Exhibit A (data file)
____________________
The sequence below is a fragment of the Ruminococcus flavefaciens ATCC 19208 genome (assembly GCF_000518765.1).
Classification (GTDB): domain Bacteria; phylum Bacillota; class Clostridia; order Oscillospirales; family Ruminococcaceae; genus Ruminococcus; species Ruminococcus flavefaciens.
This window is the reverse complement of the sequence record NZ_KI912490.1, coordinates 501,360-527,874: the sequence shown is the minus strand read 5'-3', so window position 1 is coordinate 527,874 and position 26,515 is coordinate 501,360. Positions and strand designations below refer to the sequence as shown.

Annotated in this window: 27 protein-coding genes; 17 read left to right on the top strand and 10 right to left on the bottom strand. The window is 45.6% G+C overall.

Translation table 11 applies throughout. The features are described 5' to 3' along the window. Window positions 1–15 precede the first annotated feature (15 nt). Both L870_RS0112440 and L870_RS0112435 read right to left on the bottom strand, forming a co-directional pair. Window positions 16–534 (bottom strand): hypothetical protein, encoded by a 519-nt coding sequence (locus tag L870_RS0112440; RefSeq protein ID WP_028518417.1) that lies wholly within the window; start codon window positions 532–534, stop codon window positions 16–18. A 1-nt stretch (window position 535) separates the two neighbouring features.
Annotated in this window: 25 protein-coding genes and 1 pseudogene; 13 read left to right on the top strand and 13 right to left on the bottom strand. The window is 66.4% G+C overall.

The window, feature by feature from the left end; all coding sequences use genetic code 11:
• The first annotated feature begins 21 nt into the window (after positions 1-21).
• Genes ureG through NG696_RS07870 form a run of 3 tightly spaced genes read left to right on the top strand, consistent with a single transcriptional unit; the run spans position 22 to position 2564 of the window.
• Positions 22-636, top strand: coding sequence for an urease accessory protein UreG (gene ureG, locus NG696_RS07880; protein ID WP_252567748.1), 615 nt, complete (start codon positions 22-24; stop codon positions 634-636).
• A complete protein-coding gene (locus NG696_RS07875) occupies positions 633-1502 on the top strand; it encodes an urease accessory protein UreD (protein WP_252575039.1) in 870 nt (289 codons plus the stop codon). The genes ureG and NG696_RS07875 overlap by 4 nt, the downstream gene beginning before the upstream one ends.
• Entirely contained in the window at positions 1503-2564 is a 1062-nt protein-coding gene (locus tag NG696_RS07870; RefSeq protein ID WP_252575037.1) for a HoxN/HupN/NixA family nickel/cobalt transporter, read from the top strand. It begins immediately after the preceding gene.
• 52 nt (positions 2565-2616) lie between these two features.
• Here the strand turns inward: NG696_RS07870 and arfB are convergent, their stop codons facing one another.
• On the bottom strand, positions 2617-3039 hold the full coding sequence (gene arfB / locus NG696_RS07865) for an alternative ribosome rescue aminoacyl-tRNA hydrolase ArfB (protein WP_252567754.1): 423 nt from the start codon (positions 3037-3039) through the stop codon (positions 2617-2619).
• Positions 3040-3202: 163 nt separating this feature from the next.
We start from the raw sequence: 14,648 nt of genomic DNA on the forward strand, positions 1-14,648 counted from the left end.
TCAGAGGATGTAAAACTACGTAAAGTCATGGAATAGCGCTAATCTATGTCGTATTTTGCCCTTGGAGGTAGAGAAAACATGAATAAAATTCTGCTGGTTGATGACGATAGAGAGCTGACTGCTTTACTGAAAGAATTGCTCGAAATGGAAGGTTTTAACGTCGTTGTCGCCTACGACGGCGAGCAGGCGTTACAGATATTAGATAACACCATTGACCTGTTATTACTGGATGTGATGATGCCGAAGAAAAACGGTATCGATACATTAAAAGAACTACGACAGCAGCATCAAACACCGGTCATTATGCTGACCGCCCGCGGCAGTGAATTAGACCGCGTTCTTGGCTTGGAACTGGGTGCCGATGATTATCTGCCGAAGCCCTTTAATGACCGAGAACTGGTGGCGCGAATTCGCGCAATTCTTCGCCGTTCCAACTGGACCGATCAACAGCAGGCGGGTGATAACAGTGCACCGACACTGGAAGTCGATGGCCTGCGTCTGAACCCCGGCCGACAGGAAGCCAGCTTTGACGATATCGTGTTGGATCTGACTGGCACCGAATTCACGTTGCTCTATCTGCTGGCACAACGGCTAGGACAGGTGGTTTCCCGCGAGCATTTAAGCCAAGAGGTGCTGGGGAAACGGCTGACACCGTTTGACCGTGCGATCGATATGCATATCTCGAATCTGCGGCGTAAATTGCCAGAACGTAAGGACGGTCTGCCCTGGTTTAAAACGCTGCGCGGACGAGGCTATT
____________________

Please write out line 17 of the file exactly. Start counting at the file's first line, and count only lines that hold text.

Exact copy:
We start from the raw sequence: 14,648 nt of genomic DNA on the forward strand, positions 1-14,648 counted from the left end.